Not even Isis will make an inroad. We just sprinkle them with special salt, turn on the salt rock lamp and hurl wooden boards at them. That will teach them a lesson.

We have won.

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27 Responses to “The Himalayan salt revolution.”

  1. Yvonne Says:

    You’re funny!

    Liked by 1 person

  2. kaytisweetlandrasmussen83 Says:

    Aldi’s counterpart here, Trader Joe’s, sell Himalayan salt in tiny meta; cans in a stack with two other amazing salts from across the world. You would be wise to buy all 3 to take care of every condition you may come down with. Forget the wood slab, just eat it out of the can. You will be able to leap across the tallest building.

    Liked by 1 person

  3. Forestwoodfolkart Says:

    Gerard: I thought I was reading a post from “The shovel” for a minute. But I have to admit that my name is Amanda and I’m a Himalayan saltaholic. My son placed it on the middle shelf of my pantry when he moved back home and that was it. I was a goner! But I am wary of too eating too much on wooden boards. Are they rubbing them with salt (himalayan if you must) then placing them in the sun to sanitize them? I love my wooden cutting and serving boards but doubt it should be used in Commercial quantities?

    Liked by 1 person

    • gerard oosterman Says:

      That’s a nice name. Amanda! We have normal salt with added iodine. The pink salt is pink because of its iron content. It’s claim to have many added trace elements for robust health. The wooden boards at restaurants are a bit overboard. I like normal glazed ceramic plates. My cutting board is like a butcher’s block. Very firm and many a slice of sour dough has been cut on it.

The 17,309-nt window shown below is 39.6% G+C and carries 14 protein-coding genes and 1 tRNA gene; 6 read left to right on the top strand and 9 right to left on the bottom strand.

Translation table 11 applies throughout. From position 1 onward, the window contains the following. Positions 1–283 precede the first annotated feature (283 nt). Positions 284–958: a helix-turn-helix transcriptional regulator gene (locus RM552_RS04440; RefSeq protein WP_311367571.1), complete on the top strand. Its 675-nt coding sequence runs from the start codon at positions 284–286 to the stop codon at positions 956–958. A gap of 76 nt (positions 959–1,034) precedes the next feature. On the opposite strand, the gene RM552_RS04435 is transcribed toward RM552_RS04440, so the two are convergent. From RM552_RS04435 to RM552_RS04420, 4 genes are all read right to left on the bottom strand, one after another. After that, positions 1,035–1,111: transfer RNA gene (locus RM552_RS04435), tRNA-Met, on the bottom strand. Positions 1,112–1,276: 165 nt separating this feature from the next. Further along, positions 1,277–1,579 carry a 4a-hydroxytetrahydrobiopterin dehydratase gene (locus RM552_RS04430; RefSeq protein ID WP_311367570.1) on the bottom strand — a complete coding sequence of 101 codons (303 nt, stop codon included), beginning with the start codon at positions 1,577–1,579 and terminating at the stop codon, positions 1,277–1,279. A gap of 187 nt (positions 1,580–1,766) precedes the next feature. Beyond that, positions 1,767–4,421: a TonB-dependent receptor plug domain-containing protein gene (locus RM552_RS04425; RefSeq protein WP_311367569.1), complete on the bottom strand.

Liked by 1 person

      • Forestwoodfolkart Says:

        The iodised salt is also in my pantry! This predilection for alternatives to the trusty ceramic plate is beginning to be all pervasive in the hospitality industry. It is not as nice drinking tea or coffee from a disposable plastic or polystyrene cup either. Bring back the ceramics. Perhaps we need a new lobby group to ensure the ceramic plate’s survival? Lol! And a wooden cutting board is just that….

        Liked by 2 people

  4. Julia Lund Says:

    I like the image of your chip and tomato dyke. Many years ago, from a bargain-conscious friend, I learned the art of doubling the height of the sides of the help-yourself-salad bowl by careful construction of a cucumber slice wall.

    Liked by 2 people

  5. nonsmokingladybug Says:

    I have to stay away from salt as much as I can and use herbs and other spices instead. I have never heard of Himalayan salt and have never seen it here at Aldi’s

    Liked by 1 person

  6. gerard oosterman Says:

    The Aldi here sells the pink salt. I had a look at the mines where the salt comes from. Just googled it!